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Corks vs. Plastic Corks vs. Twist Off Tops

NATURAL CORK - The Myth
There has been a shift since the 90s away from traditional corks, and towards the use of twist offs and synthetic corks. As consumers we have accepted this change due to a misguided understanding that the cork tree is
going extinct. Our global transition towards building a greener lifestyle has seemingly encouraged this myth. In accepting that we need to make sacrifices to help build a sustainable future, we (well some of us) have learned to say goodbye to that nostalgic popping noise when a cork is removed from its wine bottle.

The Truth
Now before I convince you too much that giving up this age old tradition will make you a better person by protecting the environment, I think we need to get our facts straightened up. Cork is actually a renewable resource. The cork is harvested, as the bark of trees, which are not cut down. Pedro Regato, WWF Mediterranean Head of Forest unit announced that “Cork extraction is one of the most environmentally-friendly harvesting processes in the world - not a single tree is cut down to get the cork. This tradition can survive, as long as demand for cork stays high, if not, the cork forests will disappear - and with them, a unique cultural and natural heritage.” Cork production promotes biodiversity and is a leading example of a sustainable agro-forest system, whereby people and animals use their natural resources in a diverse, productive, profitable, healthy and in an environmentally preserving and promoting way. Once disposed of, corks are readily biodegradable.

The Real Origin of the Shift
Why then the shift towards plastic corks and twist-offs? Ever heard of a wine being “corked”? A small percentage of wine sold has gone bad due to a problematic cork. This is usually because the cork contains some mold from its native tree, or the faulty cork lets in to much air. A corked wine is usually due to a cork that is contaminated with TCA (2,4,6-Trichloroanisole). Not to get to scientific, TCA can simply be described as causing the wine to smell and taste damp or musty. The other consumer based problem with natural corks are that they are sometimes difficult to remove, and may break off into the bottle.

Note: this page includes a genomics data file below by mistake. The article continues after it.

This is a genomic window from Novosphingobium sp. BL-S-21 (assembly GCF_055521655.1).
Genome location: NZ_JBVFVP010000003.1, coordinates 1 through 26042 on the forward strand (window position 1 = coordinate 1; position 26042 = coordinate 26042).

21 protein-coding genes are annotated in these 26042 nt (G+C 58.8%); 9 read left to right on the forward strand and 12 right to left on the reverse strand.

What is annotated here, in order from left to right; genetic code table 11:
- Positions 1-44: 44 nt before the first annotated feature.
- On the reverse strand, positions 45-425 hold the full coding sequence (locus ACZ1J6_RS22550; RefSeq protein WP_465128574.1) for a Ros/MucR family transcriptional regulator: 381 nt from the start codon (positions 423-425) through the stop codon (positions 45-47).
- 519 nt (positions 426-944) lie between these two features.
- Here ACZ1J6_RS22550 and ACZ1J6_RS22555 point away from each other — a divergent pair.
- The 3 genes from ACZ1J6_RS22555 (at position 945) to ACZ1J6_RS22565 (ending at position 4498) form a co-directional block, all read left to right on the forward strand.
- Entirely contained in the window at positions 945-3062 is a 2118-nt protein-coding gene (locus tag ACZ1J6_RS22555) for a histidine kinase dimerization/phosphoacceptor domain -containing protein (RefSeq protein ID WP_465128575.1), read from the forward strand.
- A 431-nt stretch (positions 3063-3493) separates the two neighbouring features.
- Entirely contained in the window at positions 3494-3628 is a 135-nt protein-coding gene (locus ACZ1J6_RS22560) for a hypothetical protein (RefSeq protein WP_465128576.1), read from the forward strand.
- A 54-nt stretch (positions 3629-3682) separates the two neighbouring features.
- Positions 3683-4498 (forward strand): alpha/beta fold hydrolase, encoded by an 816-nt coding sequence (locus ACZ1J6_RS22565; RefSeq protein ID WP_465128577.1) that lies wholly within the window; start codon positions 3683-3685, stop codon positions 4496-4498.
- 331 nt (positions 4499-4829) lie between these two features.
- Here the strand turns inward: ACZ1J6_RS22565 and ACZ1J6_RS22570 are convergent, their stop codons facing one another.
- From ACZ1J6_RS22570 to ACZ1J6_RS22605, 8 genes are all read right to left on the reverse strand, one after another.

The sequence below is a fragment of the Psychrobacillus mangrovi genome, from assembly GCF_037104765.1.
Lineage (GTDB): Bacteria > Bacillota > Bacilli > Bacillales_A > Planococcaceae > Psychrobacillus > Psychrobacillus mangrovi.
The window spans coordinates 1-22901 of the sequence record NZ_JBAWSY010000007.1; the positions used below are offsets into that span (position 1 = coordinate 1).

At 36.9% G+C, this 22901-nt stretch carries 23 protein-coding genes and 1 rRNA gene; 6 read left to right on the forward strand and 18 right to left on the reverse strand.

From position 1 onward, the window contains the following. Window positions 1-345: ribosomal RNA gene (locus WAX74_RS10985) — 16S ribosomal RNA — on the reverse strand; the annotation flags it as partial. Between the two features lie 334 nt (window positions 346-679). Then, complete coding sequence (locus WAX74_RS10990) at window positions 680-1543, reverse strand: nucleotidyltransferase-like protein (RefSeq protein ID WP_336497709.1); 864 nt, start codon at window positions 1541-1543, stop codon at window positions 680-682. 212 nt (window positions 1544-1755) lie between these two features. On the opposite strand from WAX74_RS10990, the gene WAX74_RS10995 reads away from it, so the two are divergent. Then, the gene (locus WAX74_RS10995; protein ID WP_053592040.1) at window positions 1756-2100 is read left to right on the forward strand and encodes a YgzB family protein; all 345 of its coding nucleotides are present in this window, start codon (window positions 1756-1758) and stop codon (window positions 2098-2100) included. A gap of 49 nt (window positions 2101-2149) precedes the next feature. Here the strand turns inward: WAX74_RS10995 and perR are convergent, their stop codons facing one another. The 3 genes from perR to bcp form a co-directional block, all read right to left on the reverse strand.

Plastic or Synthetic Corks: The Natural Cork Impersonator
To preserve one of the traditions of wine drinking, the conventional cork removal, manufacturers over the past 20 years have promoted the use of plastic corks to negate any negative effects the natural cork may bring to the wine. These corks are resistant to cork taint, meaning the wine is far less likely to spoil. Due to the fact that that they don’t dry out, plastic corks are easier to take out the bottle and they won’t crumble into the wine. At the same time however, they may be harder to put back into the bottle.

Twist Off Tops
Twist off tops provide a cheap alternative to natural or plastic corks. Like plastic corks they are immune to any cork taint. Likewise, they provide the bottle with a tight seal once opened. Twist off tops are often heavily criticized however by removing the romance of the traditional cork, cheapening the process of wine drinking. Some condemn twist-offs, as well as plastic corks, since they don’t allow any air to pass into the bottle. This prevents any oxygen from reaching the wine, interfering with the natural aging process. The use of these two alternatives also jeopardize the health of ecosystems based around cork farming, limit its biodiversity, thus destroying a sustainable resource, and promoting a trend away from the green movement.

Luckily for the traditionalists and the environmentalists, there has more recently been a movement back to
natural cork. For all you wine drinking enthusiasts, fear not, as the romance of the wine drinking experience
will not be lost!

 
 
Contents
Appellation d’Origine Controlée
Wine Through The Times
Wine Trivia 7
Fast Wine Facts 3
Grape Harvest
Oh the Horror! Red Wine Stains.
Wine Trivia 6
Grape Growing Problems
Fast Wine Facts 2
Ice Wine
Fast Wine Facts
How Many Grapes
Wine Aromas
Kosher Wine
Wine Trivia 5
When To Send Wine Back
Sherry
Wine Trivia 4
Prohibition
Great French Wine Blight
Port Wines
Wine Trivia 3
Wine Trivia 2
Wine Trivia
Oak Barrels
Sweetness
Sparkling Wine and Champagne
Organic and Biodynamic Wine
Aging Wine
Wine Varietals
Wine Labels
New World Vs Old World Wines
How Terroir Effects Wine
Clarifying Wine with Egg Whites
Tips On Preserving Open Wine
Why Red Wine Makes Me...
The Biology of Tasting Wine
Choosing the Perfect Glassware
Corks vs Plastic Corks
Wine Laws and AVAs in the USA
Tasting Wine
Wine and Food Matching
Buying Wine
Storing and Serving Wine